Remarks by UNICEF Executive Director, Henrietta Fore at the launch of the Lancet Commission

19 February 2020
Sinking sea levels
A child playing in a flooded area of Tebunginako village, heavily affected by sea level rise and coastal erosion in Kiribati.

On behalf of everyone at UNICEF, across more than 190 countries, thank you to our partners at WHO and the Lancet.

The report we’re launching today is the result of MANY HANDS and MANY MINDS.

TWO YEARS OF WORK by 40 child health experts from around the world, led so well by Helen Clark and Awa Coll-Seck.

And together, we’re sounding a GLOBAL ALARM.  

The world’s progress in supporting the health of children and young people has STALLED.

Without immediate action, we risk REVERSING the gains we’ve made in the last two decades.


After all, the progress made over the last two decades is undeniable.

The world is doing a much better job of delivering the ingredients needed to support children as they grow.

Nutrition, vaccinations, health interventions, mosquito nets and medicine.

As a result, more children are surviving to their fifth birthdays than at any time in history.

An achievement we should all celebrate.

But as this report makes clear, childhood is CHANGING.

A child born today will face challenges that the children of 20 years ago did NOT face.

More than two billion people live in countries where development outcomes like health are undermined by fragility, conflict and natural disasters.

Climate change is threatening their futures as it threatens our planet. Fires, floods, air pollution, heat stress, destroyed crops, water and food insecurity.

The effects of a warming planet hit children FIRST AND WORST.

And childhood obesity is at its highest level in history.

The number of obese children and adolescents has increased more than ten-fold since 1975.

From 11 million then, to 124 million today.

A result of poor diets, processed food, a lack of nutritional education and awareness, and marketing campaigns for harmful foods and products targeting children.

At the same time, government budgets are stretched.

The poorest countries still struggle with child survival and look to the world for support.

And there is a huge and unjust gap in health outcomes between the poorest and wealthiest populations in and among every country.

The lottery of birth continues to unfairly determine a child’s health, development, wellbeing and even survival — shaped by geography, income, wealth and access to services.

Five years ago, the countries of the world made a promise to shape a better, fairer, safer and healthier world for ALL, through the Sustainable Development Goals.

The report reminds us that TIME IS RUNNING OUT.

But it ALSO gives us reason for hope.

A NEW BLUEPRINT to accelerate progress through a mix of targeted investments and government action.

Today, we’re calling on governments, businesses, communities and partners, across all sectors, to put children’s health — and all the factors that determine it — at the TOP of their development agendas.

FIRST — this means bringing health, water, sanitation and nutrition closer to where people live. Invest in more community-based primary health care and food systems, and better access to water and sanitation.

Every stage of a child’s development depends on these ingredients being accessible by every person, no matter where they live.

We know that investments in children’s health are highly cost-effective.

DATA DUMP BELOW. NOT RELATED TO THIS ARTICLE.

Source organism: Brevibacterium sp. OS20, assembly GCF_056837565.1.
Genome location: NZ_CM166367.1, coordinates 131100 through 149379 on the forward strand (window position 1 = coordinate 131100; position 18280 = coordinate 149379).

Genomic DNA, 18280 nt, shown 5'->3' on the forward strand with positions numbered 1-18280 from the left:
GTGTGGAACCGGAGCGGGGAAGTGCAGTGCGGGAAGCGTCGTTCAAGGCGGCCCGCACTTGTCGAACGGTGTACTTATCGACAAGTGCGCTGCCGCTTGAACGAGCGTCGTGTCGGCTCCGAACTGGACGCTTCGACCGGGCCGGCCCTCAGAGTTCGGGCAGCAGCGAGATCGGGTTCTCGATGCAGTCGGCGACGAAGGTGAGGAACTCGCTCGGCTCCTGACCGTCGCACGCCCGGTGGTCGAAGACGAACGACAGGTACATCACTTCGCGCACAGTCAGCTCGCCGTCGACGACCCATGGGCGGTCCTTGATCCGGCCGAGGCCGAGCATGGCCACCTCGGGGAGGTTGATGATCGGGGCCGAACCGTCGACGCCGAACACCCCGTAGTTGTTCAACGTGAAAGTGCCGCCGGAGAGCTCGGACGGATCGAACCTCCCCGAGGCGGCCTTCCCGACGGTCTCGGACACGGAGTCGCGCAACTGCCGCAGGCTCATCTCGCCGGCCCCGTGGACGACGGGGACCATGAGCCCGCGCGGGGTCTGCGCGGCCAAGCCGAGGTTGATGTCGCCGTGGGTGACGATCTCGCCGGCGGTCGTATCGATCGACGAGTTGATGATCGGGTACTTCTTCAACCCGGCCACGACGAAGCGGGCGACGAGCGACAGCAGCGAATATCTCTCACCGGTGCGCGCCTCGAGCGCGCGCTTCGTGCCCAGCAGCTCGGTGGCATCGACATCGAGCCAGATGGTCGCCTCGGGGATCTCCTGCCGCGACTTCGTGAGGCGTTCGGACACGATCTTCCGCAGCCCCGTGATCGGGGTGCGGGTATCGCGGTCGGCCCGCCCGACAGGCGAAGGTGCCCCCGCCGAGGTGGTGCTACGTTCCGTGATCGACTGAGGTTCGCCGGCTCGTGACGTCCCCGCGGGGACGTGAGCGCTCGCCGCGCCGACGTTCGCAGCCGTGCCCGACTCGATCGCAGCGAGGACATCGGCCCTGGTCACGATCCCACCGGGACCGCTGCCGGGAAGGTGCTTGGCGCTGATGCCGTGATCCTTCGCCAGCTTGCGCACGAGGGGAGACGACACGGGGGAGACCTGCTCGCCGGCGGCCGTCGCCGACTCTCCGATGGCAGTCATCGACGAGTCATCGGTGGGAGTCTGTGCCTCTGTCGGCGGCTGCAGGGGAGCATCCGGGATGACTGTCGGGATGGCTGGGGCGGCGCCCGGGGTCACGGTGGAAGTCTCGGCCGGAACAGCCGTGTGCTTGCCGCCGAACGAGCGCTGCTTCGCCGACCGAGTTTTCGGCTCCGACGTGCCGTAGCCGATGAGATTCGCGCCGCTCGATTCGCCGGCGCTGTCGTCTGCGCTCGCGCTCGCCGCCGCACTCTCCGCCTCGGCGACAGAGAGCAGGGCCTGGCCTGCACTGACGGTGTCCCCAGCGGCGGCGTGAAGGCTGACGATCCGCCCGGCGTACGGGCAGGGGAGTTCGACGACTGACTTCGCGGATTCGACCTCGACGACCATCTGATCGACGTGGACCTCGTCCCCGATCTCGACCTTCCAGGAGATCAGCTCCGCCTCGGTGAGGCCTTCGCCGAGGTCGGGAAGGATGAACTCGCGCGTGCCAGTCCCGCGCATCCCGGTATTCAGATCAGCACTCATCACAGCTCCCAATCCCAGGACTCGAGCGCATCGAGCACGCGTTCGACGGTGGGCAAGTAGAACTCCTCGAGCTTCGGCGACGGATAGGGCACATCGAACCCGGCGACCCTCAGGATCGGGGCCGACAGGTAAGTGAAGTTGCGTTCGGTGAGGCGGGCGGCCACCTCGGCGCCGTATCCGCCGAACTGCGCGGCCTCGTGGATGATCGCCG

For example, in low-income countries, every dollar invested in health can generate up to nine dollars in economic benefits — the result of averted health care costs down the road and greater employability.

And these investments are NOT as expensive as one might think.

In fact, we estimate a financing gap of just $US195 per person to achieve our child health and wellbeing targets in low-income countries.

EVEN LESS in richer countries.

SECOND — we call for URGENT, ACCELERATED ACTION to meet carbon emission targets.

Business as usual is NOT good enough.

At current rates, global warming will exceed four degrees Celsius by 2100.

This would have DEVASTATING health impacts for children.

Disrupted water and food systems…increased diseases like malaria and dengue…flooding of crowded coastal areas…and harm to children’s brain development.

We must treat climate change like the EMERGENCY THAT IT IS — one that threatens the futures of children in every country.

And THIRD — we call on governments and businesses to join forces to END child-targeted marketing practices for processed foods and harmful products like alcohol and nicotine.

And also develop programmes and campaigns that help parents and caregivers learn MORE about good nutrition — including breastfeeding in the earliest days of a child’s life.

This report reminds us that something CAN be done to shape a healthier future.

But it’s not a fight any one of us can win alone.

We must ALL commit to this future.

As we work in our own agencies and organizations.

As we support the Secretary General’s ambitious Every Woman, Every Child initiative to end all preventable deaths of women, children and adolescents.  

And as we call on governments to make bold investments and decisions.  

Not because the SDGs demand it.

But because CHILDREN ARE COUNTING ON US to support their futures.

To give them the best start in life — and the support they need as they grow and develop.

For their futures — and for all us — join UNICEF, WHO and the Lancet as we gather more partners, and more momentum, around this great need.

Thank you.

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Sabrina Sidhu
Tel: +1 917 476 1537


UNICEF works in some of the world’s toughest places, to reach the world’s most disadvantaged children. Across more than 190 countries and territories, we work for every child, everywhere, to build a better world for everyone.

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